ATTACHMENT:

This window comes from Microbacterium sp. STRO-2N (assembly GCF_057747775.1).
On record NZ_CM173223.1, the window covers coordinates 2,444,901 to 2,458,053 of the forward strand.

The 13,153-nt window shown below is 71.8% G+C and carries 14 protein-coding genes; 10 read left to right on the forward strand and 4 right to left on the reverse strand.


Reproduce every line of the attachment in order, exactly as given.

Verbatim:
This window comes from Microbacterium sp. STRO-2N (assembly GCF_057747775.1).
On record NZ_CM173223.1, the window covers coordinates 2,444,901 to 2,458,053 of the forward strand.

The 13,153-nt window shown below is 71.8% G+C and carries 14 protein-coding genes; 10 read left to right on the forward strand and 4 right to left on the reverse strand.